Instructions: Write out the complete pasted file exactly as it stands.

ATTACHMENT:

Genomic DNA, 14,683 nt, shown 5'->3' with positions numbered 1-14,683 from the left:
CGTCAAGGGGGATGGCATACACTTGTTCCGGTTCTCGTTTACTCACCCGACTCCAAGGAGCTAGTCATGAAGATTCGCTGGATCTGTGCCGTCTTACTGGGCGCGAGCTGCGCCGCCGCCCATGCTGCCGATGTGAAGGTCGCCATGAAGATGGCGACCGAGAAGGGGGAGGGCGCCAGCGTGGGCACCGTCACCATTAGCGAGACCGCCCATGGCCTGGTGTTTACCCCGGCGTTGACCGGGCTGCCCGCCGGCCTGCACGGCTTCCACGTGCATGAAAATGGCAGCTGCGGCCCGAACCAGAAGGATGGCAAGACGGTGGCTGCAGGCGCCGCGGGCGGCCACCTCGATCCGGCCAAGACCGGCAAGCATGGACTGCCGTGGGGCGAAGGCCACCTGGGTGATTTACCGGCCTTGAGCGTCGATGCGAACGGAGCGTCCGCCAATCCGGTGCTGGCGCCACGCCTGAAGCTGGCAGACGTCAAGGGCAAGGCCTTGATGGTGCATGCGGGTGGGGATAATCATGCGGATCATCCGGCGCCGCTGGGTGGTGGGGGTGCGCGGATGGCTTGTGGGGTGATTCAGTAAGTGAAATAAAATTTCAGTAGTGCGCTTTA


Genomic DNA, 14,683 nt, shown 5'->3' with positions numbered 1-14,683 from the left:
CGTCAAGGGGGATGGCATACACTTGTTCCGGTTCTCGTTTACTCACCCGACTCCAAGGAGCTAGTCATGAAGATTCGCTGGATCTGTGCCGTCTTACTGGGCGCGAGCTGCGCCGCCGCCCATGCTGCCGATGTGAAGGTCGCCATGAAGATGGCGACCGAGAAGGGGGAGGGCGCCAGCGTGGGCACCGTCACCATTAGCGAGACCGCCCATGGCCTGGTGTTTACCCCGGCGTTGACCGGGCTGCCCGCCGGCCTGCACGGCTTCCACGTGCATGAAAATGGCAGCTGCGGCCCGAACCAGAAGGATGGCAAGACGGTGGCTGCAGGCGCCGCGGGCGGCCACCTCGATCCGGCCAAGACCGGCAAGCATGGACTGCCGTGGGGCGAAGGCCACCTGGGTGATTTACCGGCCTTGAGCGTCGATGCGAACGGAGCGTCCGCCAATCCGGTGCTGGCGCCACGCCTGAAGCTGGCAGACGTCAAGGGCAAGGCCTTGATGGTGCATGCGGGTGGGGATAATCATGCGGATCATCCGGCGCCGCTGGGTGGTGGGGGTGCGCGGATGGCTTGTGGGGTGATTCAGTAAGTGAAATAAAATTTCAGTAGTGCGCTTTA